Gas from the Canaport facility, now owned by Repsol, connected to the Brunswick Pipeline to serve markets in Atlantic Canada, and to the Maritimes & Northeast Pipeline system to serve markets in the U.S. Northeast. The Canaport facility was eventually completed and commenced commercial operations, but never achieved “steady-state” operations. It continues to receive and offload occasional shipments. Its owners have considered alternative options for the facility, including converting it to a liquefaction and export facility.


In most producing countries, the cost of accessing and recovering the natural gas resource is small. This is because commercial pools of gas tend to be extremely large, and access to these pools has historically been easy. However, what was once true may not necessarily continue be true in the future. New fields have been discovered in deep waters requiring expensive and technologically advanced drilling and production platforms, or worse, offshore within the Arctic Circle, such as the Shtokman discovery in the Barentz Sea.

In very rough numbers, construction of an LNG “train” carries a cost of $2 to $6 billion. However, trains currently being brought onstream at Sakhalin Island and the Norwegian Barentz Sea have reportedly cost significantly more. In addition, LNG carriers cost about $500 million, and receiving terminals cost in the order of $1-2 billion. Thus, it is evident that to be a player in the LNG industry, one needs to have the financial and engineering resources of the large multinational or national oil companies.

Average wellhead prices for natural gas have remained well below $3/Mcf during all of the eighties and nineties, and most of the time during the past twenty years. However, during the past fifteen years, the U.S. has seen sharp swings in the natural gas wellhead prices, which may have dampened the enthusiasm that many potential LNG producers had displayed. On the other hand, demand in Asia appeared to be insatiable, and contract prices were firm and attractive, causing international majors like Royal Dutch Shell to take the plunge and become leading LNG producers. The 2011 nuclear disaster at Fukushima Daiichi in Japan helped cement demand for LNG in Japan, and helped cause Germany to decide to phase out its nuclear power capacity. Recently, Russia’s invasion of Ukraine has made European countries much more aware of their reliance on politically unstable supplies from Russia, which is likely to underpin strong future demand growth from Western Europe. European demand for LNG after Russia’s invasion has caused major price increases for LNG, and caused strong competition for available supplies. While politics are fickle, and could change on a dime, it appears that with or without Russia turning off gas supplies to Europe, European countries have suddenly become aware that relying on the continued supply of essential commodities from a potential adversary is not a good idea. For that reason, global suppliers of LNG will likely find themselves in the sweet spot of demand exceeding supply for years to come, amid high selling prices. Producers of natural gas, of which Canada has many, will benefit from continued high selling prices and low finding costs.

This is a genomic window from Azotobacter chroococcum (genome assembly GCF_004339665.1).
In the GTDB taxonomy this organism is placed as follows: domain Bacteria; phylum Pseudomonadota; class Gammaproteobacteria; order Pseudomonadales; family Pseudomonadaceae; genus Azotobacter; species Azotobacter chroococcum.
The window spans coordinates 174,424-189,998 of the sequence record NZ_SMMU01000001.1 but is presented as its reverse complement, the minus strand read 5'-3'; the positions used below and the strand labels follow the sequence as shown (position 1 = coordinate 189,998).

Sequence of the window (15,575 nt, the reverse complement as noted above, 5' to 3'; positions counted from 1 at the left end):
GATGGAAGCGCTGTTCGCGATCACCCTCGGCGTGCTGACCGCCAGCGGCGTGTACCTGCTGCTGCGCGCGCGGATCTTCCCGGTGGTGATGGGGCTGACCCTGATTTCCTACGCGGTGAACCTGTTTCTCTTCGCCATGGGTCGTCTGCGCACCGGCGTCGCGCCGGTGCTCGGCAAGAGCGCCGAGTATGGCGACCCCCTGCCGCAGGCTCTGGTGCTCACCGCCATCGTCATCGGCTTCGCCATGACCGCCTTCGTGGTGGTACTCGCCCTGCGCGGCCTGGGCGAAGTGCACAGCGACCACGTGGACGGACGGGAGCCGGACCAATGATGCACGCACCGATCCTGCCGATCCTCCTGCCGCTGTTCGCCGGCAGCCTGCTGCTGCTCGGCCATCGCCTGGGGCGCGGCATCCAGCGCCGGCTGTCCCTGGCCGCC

In the United States, the single largest use of natural gas is electric power generation (about 37% of consumption), followed by industrial uses (27%) and residential heating (16%). In its energy outlook to 2030, the U.S. Energy Information Agency (EIA) forecasts that natural gas supply and consumption will continue to rise modestly, and it expects no major changes in consumption patterns.

EIA also expects slow but steady increases in global demand for natural gas between now and 2030, which bodes well for producers of natural gas and LNG.


The record has been remarkably good. In fact, while there have been minor incidents involving LNG carriers since 1964, there have been no major accidents. To be sure, there have been serious accidents involving significant loss of life, but these did not involve LNG carriers. One of the most serious incidents occurred in 1944 in Cleveland, Ohio, when an LNG storage tank shattered: LNG spilled over the containment dikes, into the streets, and into the sewer system, where it vaporized and ignited. A large area of Cleveland was destroyed, and 133 people died. One disturbing statistic about this incident is that it involved a small storage tank with a capacity of only 5,000 cubic meters